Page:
The Al-P soil fraction served as a sink for P added as STP and SLB-P increased in Captina and Hoberg SiL soils (Table 3.3). We expected the fraction of soil Al-P to decrease as soil pH increased in relation to traditional partition diagrams (Lindsay, 1979);
acidic and basic soils in several soil series from Illinois, Michigan, Wisconsin, and New York receiving varying amounts of long-term P fertilization (Pierzynski et al., 1990).
Pierzynski and coworkers (1990) found that Al was the predominant or secondary cation associated with P in 57 categories out of 65 regardless of soil pH. At STP concentrations of 425 and 1070 mg P kg"1 for Captina and Hoberg SiL soils respectively, the pH peaked at 7.3 and began to decrease (Fig. 3.2). A decrease in pH would shift soil reaction towards formation of Al-P compounds (Lindsay, 1979). Frederick SiL soils had higher concentrations of Al-P formation in the medium and very high STP ranges than the low STP range (Table 3.3).
As expected, percentage of Fe-P minerals generally decreased (Table 3.3) as pH increased (Fig. 3.2) based on previous equilibrium experiments (Lindsay, 1979). Captina SiL had the lowest percentage of Fe-P in the high STP range (8.6%) and increased to 11.3% as pH began to decline at very high STP (Fig. 3.2). In Captina SiL, Fe-P may be partially responsible for reducing DRP in runoff water at very high Mehlich-3 STP concentrations. Iron-P consistently decreased from 16.8% to 0.8% in Hoberg SiL (Table 3.3) as STP increased and pH increased and plateaued (Fig. 3.2). Frederick SiL had the highest percentage of Fe-P at low STP and the percentage decreased at higher STP ranges (Table 3.3).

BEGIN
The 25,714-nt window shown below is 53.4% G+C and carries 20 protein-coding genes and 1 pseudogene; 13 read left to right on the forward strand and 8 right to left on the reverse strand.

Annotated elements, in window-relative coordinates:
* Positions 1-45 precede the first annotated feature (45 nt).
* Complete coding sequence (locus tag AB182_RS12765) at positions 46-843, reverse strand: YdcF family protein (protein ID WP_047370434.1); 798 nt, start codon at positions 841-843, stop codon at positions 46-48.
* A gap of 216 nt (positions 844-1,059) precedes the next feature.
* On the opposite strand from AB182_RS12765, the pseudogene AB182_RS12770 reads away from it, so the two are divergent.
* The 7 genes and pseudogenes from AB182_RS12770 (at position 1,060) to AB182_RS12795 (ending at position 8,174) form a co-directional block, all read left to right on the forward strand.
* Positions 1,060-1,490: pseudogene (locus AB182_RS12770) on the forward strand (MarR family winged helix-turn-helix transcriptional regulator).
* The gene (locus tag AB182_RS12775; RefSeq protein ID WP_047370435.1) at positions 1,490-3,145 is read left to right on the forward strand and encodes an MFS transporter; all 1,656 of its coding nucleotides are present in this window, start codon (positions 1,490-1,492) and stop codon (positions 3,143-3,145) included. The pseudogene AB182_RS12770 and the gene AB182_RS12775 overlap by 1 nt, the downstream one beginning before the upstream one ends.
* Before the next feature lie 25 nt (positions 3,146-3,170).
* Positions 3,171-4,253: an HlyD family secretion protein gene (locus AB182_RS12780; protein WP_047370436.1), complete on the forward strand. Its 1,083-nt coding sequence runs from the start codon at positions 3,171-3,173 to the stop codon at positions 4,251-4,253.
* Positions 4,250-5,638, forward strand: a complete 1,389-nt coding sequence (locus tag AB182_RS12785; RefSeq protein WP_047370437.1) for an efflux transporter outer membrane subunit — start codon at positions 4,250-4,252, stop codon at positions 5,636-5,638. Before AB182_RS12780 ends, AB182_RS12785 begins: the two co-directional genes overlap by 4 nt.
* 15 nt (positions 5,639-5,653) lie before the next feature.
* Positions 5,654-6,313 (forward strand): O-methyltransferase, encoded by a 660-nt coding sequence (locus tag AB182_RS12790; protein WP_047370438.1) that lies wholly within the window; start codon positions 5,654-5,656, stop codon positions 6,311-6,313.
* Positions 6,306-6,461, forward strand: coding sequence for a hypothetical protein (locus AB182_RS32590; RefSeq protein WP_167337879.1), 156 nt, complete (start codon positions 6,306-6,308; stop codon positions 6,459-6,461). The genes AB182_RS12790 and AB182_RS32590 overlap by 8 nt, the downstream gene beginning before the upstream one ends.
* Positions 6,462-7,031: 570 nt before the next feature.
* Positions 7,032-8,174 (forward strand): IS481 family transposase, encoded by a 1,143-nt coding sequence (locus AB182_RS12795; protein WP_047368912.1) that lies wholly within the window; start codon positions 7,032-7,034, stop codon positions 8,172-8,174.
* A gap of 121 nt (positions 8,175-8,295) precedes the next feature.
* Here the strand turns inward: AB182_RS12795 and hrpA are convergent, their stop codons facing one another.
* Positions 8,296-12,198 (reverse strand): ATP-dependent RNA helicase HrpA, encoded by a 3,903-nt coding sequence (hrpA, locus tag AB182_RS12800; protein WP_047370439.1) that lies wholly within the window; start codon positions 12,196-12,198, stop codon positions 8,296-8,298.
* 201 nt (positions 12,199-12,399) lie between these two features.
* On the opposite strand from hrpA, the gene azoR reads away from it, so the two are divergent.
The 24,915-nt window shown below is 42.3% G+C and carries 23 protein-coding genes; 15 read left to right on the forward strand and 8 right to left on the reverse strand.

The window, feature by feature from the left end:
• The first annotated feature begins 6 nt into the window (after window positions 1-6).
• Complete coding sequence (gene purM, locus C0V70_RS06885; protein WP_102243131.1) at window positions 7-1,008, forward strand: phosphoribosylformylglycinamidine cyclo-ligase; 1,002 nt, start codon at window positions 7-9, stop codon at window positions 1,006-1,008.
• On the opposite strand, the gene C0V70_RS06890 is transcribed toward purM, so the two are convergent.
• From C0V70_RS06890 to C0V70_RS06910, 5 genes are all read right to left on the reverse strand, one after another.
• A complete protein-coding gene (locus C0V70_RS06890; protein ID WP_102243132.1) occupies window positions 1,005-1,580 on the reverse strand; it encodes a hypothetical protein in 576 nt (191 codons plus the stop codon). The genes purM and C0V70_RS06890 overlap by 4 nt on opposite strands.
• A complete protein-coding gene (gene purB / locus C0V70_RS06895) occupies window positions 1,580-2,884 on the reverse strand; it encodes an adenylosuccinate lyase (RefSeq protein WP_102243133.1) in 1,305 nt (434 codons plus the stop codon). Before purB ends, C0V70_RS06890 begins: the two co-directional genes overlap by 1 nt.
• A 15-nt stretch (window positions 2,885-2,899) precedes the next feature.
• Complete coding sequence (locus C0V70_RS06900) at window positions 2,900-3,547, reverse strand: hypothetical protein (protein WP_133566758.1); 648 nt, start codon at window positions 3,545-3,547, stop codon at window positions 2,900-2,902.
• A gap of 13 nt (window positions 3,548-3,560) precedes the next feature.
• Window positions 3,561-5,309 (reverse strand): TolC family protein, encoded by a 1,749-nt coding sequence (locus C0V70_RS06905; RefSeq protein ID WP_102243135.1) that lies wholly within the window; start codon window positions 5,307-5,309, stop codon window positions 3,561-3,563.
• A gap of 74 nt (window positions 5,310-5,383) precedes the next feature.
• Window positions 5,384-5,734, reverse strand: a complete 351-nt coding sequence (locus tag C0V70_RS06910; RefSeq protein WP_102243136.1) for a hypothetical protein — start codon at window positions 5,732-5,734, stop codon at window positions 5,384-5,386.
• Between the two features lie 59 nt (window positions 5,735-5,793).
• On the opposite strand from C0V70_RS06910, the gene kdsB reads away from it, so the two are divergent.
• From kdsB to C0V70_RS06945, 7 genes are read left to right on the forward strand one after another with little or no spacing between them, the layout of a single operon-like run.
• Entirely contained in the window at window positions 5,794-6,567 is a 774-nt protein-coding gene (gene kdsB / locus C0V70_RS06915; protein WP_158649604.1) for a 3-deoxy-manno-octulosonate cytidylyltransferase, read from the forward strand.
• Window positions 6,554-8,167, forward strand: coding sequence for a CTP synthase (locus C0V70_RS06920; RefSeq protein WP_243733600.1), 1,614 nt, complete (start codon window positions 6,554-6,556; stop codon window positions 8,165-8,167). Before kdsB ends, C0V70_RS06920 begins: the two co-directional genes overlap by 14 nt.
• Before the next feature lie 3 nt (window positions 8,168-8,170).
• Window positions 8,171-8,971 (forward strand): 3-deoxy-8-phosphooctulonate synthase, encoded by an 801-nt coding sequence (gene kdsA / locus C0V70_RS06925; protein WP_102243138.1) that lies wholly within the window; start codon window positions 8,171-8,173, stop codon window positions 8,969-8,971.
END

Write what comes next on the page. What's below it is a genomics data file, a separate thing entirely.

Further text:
The RS-P fraction of Pt increased from 4.1 to 11.3% as STP increased for Captina SiL soils (Table 3.3). As our soils were aerobic, increases in this fraction should not increase DRP in runoff water since particulates were immediately filtered from water samples. However, the RS-P fraction will be easily dissolved when washed into
STP range, the percentage of RS-P was lower than at the STP high range for Frederick and Hoberg SiL soils. Reductant-soluble P trends for Frederick and Hoberg SiL correlate with reduced DRP concentrations in runoff at very high STP ranges (Fig. 3.1).
Calcium bound P reacted in similar manners to Al-P and RS-P in all three soils (Table 3.3). Highest Ca-P percentage of Pt was in the high and very high STP range for the Captina SiL. Calcium soil concentration plateaued at a Mehlich-3 extractable soil concentration of 508 mg P kg"1 and may have not been available for additional Ca-P formation as STP increased (Fig. 3.3). Frederick SiL had the highest Ca-P percentage at the STP high range (37.9%) and decreased with higher STP concentrations (23.4%) (Table 3.3). We are unsure why Ca-P decreased at high STP concentrations since pH and available Ca was still increasing (Fig. 3.3). Hoberg SiL Ca-P increased from 9.3 to 31.7% for low to very high STP ranges, respectively, as STP increased (Table 3.3). Hoberg SiL may be able to buffer more P from being released in runoff as insoluble Ca-P compounds since available Ca does not peak until STP concentrations of 2997 mg P kg'1 (Fig. 3.3).
Generally, an increase of Ca-P formation across all of the soils was seen as STP increased and likely inhibited additional runoff DRP as Mehlich-3 STP increased. At values above Sharpley and coworker's (2004) 412 mg Mehlich-3 P kg"1 critical value, the acidic Mehlich-3 extract dissolved Ca-P compounds and artificially inflated predictions for runoff DRP.
Silt loam soils with long histories of PL applications may have quadratic relationships with DRP in runoff and Mehlich-3 extractable STP concentrations. As soil
cations increased or decreased. Iron-P was not a significant source for reducing DRP in runoff for Hoberg or Frederick SiL, but did sequester some additional P in Captina SiL.
Generally, Al-P, RS-P, and Ca-P formations were the main sinks for P and proportionally reduced P loss in runoff at very high STP concentrations even though Mehlich-3 and water extractable STP continuously increased. Mehlich-3 extract relationships were generally better models for predicting DRP than water extractable P; however, Mehlich-3 overestimates environmentally available P in soils with high pH and high exchangeable Ca concentrations by extracting Ca-P that are less soluble in water.